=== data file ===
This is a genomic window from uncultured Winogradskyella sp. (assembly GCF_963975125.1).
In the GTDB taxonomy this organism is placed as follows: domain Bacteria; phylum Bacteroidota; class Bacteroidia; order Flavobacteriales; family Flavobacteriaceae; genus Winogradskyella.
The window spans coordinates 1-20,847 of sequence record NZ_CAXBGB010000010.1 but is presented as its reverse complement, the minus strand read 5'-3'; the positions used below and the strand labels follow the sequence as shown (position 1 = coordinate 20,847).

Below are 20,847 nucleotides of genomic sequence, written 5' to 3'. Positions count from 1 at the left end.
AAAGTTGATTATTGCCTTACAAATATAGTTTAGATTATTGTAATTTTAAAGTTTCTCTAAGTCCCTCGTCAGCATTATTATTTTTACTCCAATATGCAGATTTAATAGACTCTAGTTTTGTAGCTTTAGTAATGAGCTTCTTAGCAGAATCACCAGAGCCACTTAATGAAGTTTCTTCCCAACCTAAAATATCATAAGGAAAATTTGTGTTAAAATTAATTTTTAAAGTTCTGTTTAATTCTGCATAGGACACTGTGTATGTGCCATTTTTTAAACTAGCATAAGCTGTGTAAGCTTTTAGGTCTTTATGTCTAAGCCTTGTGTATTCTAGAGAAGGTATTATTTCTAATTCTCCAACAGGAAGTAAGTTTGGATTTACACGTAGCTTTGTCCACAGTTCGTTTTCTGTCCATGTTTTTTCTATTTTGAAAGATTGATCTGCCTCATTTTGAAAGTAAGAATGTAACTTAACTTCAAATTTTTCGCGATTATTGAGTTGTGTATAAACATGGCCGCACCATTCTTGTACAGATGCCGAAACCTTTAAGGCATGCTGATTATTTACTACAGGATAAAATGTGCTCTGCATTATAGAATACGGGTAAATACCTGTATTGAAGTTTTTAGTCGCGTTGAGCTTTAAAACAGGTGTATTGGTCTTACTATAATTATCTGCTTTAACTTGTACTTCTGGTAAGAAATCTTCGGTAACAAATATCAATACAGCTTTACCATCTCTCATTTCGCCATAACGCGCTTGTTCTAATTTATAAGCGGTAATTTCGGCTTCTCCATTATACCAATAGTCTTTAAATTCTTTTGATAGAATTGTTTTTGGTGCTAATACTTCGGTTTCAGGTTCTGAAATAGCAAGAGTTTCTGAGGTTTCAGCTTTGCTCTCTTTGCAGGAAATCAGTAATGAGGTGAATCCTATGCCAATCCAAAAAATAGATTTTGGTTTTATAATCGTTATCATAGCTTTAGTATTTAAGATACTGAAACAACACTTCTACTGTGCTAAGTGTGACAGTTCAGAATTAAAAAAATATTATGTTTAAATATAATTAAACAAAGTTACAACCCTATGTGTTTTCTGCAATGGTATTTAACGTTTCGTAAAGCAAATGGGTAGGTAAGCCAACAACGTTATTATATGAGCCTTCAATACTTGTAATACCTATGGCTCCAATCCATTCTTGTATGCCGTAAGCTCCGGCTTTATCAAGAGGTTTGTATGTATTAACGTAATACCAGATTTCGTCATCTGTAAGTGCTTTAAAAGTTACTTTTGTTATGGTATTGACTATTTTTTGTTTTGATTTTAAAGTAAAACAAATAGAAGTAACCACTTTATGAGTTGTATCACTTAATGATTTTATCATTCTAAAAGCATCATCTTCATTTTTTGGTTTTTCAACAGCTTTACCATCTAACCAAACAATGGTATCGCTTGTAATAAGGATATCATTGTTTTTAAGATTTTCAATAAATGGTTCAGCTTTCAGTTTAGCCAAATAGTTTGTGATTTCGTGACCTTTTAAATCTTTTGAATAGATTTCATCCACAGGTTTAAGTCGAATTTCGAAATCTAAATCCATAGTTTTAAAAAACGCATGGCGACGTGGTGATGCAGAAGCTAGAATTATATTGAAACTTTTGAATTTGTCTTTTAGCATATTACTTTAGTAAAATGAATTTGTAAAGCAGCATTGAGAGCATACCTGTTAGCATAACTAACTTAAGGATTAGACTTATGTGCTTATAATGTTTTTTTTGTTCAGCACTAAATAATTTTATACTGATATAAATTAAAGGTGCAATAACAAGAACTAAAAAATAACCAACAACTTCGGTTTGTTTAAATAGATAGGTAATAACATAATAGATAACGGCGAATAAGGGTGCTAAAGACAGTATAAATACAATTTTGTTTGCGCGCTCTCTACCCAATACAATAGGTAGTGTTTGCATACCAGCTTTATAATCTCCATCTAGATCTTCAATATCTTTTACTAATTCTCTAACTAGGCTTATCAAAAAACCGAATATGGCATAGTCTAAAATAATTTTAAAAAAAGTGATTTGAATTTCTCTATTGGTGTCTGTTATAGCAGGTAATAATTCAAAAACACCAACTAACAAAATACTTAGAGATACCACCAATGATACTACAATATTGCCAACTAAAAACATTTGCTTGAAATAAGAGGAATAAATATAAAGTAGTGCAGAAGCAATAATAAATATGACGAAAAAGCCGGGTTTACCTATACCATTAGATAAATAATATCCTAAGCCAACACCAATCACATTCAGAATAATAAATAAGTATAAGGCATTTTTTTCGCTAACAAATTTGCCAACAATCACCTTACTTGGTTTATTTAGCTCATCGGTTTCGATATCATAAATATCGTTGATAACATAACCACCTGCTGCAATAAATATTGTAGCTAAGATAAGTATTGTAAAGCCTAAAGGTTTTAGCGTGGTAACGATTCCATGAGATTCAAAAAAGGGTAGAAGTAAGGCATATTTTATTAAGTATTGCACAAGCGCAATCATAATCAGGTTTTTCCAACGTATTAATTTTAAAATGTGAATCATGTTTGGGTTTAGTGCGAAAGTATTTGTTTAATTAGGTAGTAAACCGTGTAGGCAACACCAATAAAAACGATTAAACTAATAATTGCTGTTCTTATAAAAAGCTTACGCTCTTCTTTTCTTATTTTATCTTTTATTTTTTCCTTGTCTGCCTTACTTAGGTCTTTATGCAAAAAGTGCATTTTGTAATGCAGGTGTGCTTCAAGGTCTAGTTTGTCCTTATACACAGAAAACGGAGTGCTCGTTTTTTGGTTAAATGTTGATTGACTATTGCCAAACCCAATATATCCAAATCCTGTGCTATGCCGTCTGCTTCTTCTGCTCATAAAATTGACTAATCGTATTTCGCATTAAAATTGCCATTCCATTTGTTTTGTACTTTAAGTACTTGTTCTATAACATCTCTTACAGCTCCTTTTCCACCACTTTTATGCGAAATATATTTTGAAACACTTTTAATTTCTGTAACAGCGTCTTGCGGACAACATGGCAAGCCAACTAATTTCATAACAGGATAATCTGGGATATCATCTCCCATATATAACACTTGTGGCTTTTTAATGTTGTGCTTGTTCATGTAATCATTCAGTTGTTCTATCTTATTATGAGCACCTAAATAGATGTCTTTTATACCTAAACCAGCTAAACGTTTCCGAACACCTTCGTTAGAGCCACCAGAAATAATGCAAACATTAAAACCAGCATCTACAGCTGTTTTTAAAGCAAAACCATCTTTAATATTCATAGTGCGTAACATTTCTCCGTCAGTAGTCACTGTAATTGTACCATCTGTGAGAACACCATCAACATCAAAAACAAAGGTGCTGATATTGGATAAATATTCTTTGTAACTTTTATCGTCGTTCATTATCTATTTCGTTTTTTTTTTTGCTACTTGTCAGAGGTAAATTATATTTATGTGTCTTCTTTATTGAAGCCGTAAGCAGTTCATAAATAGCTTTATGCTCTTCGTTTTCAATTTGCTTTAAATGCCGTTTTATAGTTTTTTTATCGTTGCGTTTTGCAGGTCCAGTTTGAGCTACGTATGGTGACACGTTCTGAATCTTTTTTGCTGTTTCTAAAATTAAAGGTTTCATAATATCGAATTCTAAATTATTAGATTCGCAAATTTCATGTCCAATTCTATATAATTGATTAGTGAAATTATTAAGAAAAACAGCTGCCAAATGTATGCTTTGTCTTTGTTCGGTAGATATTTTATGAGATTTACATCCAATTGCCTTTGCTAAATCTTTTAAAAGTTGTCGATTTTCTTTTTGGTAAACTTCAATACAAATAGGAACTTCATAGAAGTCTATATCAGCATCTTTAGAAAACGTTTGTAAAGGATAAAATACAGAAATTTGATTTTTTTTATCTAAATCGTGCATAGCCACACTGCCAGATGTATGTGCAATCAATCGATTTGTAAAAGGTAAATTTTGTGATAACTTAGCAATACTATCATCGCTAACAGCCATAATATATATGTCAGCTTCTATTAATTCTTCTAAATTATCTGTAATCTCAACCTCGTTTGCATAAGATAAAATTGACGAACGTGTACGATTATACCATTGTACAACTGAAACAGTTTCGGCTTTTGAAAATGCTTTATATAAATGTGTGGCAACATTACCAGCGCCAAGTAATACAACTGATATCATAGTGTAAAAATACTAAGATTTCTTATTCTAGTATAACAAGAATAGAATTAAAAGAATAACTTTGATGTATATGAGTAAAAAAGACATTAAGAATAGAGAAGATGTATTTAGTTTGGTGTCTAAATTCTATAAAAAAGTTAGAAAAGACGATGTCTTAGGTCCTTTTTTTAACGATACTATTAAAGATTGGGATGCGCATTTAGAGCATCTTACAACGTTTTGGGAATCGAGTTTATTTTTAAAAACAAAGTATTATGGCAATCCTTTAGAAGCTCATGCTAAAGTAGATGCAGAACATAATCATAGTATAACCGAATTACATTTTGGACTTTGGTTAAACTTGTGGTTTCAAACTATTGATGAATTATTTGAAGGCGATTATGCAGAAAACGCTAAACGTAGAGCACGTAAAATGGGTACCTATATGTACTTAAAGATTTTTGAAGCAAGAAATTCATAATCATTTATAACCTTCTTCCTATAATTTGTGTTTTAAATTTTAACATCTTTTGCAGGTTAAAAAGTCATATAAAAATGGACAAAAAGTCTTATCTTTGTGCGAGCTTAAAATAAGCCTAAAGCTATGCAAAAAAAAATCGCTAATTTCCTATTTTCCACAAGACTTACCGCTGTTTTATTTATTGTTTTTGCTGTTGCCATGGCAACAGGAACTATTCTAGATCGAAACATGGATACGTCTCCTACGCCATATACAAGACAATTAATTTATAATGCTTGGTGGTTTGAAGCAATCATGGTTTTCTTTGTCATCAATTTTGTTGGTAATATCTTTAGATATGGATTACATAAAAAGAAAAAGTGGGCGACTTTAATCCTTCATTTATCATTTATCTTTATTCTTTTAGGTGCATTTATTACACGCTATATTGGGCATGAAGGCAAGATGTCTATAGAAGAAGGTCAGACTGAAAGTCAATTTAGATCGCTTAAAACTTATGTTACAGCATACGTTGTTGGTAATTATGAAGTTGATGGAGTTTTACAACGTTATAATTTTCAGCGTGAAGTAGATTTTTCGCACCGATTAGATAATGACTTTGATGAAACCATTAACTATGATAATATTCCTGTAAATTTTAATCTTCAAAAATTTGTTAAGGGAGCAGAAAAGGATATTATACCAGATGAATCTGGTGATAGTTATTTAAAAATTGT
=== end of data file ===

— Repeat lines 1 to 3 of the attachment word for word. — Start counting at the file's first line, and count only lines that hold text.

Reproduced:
This is a genomic window from uncultured Winogradskyella sp. (assembly GCF_963975125.1).
In the GTDB taxonomy this organism is placed as follows: domain Bacteria; phylum Bacteroidota; class Bacteroidia; order Flavobacteriales; family Flavobacteriaceae; genus Winogradskyella.
The window spans coordinates 1-20,847 of sequence record NZ_CAXBGB010000010.1 but is presented as its reverse complement, the minus strand read 5'-3'; the positions used below and the strand labels follow the sequence as shown (position 1 = coordinate 20,847).